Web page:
Contact: Bisi-Yomi Layinka
23. Centre for Responsive Politics
12 Potts Johnson Street P.O. Box 9208 Port-Harcourt, Rivers State
Contact: Nimi Walson-Jack(Executive Director)
24.Centre for Media Studies
30, Adebisi Street Adekunle Yaba, Lagos
Tel: 01-866086, E-Mail: firstname.lastname@example.org
Contact: Bolaji Alabi
25. Medical Rehabilitation Centre for Trauma Victims
20, Mbonu Ojike Street Off Ayinde Giwa Street Surulere, Lagos
Tel: 01- 840839, Fax:01-2635048
Contact: Edith Oguamanam(Project Officer)
26. People Against Drug Dependency Ignorance (PADDI)
Plot B, Small Scale Industrial Estate, Fatai Atere Road,
Contact: Eze Eluchi(Cordinator)
27. Gender and Development Action
14, Adebola Street, Off Adeniran Ogunsanya Street
Tel/Fax: 01- 5840371, E-Mail: email@example.com.
Contact: Nkoyo Toyo(Executive Director)
28. United Action for Democracy c/o Civil Liberties Organisation
1A Hussey Street Jibowu, Yaba, Lagos
Contact: Olisa Agbakoba(President)
29. Women Justice Programme
37C Foresythe Street Lafiaji, Lagos
Tel: 01-2632999 Fax: 01-2632811
Contact: Grace Enwerem(Project Cordinator)
30. Shelter Rights Initiative
62 Tafawa Balewa Crescent Off Adeniran Ogunsanya Street,
Tel/Fax: 835367, E-Mail: firstname.lastname@example.org
Contact: Eze Onyekpere(Executive Director)
31. Centre for Free Speech
30, Bassie Ogamba Street Surulere, Lagos
Tel: 01-5844982, E-Mail: email@example.com
Contact: Tunde Olugbuji
32. Institute of Human Rights and Humanitarian Law
52, Mbonu Street, 2nd Floor, Suite 5
Port-Harcourt, Rivers State
Contact: Anyakwe Nsirimovu(Executive Director)
33. AFRONET, Lagos
34. Amnesty International-Nigeria
27, Ogunlana Drive, Surulere
Contact: Eke U. Ubiji(Executive Secretary)
35. Legal Research and Resource Development Centre
386, Murtala Mohammed Way, Yaba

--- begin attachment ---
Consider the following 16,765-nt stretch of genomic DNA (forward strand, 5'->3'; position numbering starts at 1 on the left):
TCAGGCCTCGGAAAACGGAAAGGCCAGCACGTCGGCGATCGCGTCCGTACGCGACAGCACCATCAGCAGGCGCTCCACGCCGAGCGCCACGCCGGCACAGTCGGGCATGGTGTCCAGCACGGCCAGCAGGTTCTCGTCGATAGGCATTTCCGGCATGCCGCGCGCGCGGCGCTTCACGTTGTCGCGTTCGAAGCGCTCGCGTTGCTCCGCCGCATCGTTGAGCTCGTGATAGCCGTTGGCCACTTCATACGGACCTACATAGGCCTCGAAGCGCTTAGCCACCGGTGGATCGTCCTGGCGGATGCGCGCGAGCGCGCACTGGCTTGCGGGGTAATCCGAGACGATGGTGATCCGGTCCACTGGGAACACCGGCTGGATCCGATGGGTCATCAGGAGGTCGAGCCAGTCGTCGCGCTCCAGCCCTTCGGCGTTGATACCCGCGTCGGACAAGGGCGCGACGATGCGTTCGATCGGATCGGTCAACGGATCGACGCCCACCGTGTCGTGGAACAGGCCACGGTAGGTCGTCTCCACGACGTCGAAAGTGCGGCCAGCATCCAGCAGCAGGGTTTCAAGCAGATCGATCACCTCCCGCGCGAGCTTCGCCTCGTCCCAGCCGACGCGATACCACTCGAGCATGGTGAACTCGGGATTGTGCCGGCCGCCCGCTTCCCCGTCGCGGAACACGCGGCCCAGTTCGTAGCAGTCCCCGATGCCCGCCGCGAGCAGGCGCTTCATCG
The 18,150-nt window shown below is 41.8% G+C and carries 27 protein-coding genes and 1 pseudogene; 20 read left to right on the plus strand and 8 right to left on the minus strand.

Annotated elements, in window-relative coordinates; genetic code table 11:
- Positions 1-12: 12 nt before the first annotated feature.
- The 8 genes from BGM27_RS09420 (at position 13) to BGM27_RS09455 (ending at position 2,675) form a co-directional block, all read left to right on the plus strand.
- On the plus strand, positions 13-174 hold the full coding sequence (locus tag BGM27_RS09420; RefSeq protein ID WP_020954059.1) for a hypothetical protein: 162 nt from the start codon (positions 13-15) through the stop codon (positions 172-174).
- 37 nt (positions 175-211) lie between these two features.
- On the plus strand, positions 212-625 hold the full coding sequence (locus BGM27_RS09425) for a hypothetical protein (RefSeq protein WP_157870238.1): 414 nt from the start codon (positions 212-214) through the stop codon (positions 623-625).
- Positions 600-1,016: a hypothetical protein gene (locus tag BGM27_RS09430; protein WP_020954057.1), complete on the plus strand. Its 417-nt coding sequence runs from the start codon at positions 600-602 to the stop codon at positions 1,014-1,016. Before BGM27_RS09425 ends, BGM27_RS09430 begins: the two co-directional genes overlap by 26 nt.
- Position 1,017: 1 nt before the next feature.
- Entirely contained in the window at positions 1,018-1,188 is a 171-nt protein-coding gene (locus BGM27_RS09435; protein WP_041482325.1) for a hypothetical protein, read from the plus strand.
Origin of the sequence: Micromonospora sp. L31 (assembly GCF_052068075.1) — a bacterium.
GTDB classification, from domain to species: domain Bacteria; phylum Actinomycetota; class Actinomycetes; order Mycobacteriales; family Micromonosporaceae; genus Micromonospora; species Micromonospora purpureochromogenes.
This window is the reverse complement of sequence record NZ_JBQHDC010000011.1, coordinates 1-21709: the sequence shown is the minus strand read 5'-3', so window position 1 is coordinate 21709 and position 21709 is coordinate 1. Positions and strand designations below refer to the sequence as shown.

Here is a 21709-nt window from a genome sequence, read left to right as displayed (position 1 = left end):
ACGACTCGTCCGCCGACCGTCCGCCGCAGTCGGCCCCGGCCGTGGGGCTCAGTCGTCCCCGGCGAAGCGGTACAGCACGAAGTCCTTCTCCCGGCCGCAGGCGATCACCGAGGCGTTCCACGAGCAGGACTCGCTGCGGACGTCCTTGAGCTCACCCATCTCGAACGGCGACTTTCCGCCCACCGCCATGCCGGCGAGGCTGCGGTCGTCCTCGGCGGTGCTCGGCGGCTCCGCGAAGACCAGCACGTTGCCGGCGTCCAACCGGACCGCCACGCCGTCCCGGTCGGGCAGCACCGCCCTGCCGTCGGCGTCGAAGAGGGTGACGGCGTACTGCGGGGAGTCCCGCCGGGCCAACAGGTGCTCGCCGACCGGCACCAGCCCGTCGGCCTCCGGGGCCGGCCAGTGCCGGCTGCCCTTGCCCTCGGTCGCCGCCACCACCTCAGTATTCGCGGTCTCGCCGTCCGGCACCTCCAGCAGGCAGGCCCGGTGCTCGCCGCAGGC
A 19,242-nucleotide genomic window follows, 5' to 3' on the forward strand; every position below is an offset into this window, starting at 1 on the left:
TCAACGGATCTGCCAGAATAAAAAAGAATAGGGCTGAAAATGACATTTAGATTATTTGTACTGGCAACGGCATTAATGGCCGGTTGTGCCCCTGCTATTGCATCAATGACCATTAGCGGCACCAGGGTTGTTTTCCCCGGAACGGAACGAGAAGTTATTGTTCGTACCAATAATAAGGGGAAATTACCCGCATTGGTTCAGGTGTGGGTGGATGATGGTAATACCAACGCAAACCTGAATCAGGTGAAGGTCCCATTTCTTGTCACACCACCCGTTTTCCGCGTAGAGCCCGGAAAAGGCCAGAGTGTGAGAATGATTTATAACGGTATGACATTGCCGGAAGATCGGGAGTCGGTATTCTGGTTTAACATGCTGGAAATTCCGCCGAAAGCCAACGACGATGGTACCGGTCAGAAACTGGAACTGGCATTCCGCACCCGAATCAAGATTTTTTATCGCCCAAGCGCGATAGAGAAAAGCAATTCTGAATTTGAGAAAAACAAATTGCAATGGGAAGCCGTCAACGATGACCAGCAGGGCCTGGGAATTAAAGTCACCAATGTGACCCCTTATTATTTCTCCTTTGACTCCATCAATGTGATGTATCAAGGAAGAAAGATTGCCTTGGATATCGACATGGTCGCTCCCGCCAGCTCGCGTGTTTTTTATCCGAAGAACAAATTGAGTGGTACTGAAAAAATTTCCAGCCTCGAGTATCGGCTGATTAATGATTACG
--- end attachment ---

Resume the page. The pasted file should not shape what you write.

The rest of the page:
Tel/Fax: 01-865188; 862097; 610450
Contact: Olubankole Olubamise
36. Zee Karatu Workshop
13, Emir Road Angwan Rimi, GRA, Kaduna
Contact: Fatima Mamie Shehu(Coordinator)
37. Legal Defence Centre
9, Milverton Avenue Aba,
Contact: Chijioke Ononimu(Deputy Coordinator)
38. The Moving Minds
First Floor Office Block
Agbowo Shopping Complex
Opposite University of Ibadan
P.O. Box 7790, U.I. Ibadan
Tel: 02 - 8100045, Fax: 02 - 8104777
Contact: Chief Mrs. Ronke Okusanya (Executive Director)
39. BAOBAB For Women's Human Rights
25, Musa Yar'Adua Street
P.O. Box 73630
Tel/Fax: 01 617134
Contact: Ayesha Imam
40. Legal Watch
Z1 Jos Road/Abeokuta Street
Tel: 062 242127, Fax: 235048
Contact: Debora Alabi (Coordinator)
41. Dr. M.E. Kolagbodi Memorial Foundation 48/50 Ishaga Road
Contact: A.A. Abiodun (Executive Secretary)
42. Labour Centre for Economic Democracy, Research & Documentation
48, Oguntolu Street
Onipanu Shomolu, Lagos
Contact: Kunle Oladejo (Director General)
43. Centre for Workers' Rights
9, Alhaji Abiodun Sadiku Street
Adealu Bus stop
Tel/Fax: 01 4920747
Contact: Kayode John (Project Officer)
44. Campaign for Workers' and Farmers' Democracy
This material is being reposted for wider distribution by the Africa
Policy Information Center (APIC). APIC's primary objective is to widen
the policy debate in the United States around African issues and the U.S.
role in Africa, by concentrating on providing accessible policy-relevant
information and analysis usable by a wide range of groups and individuals.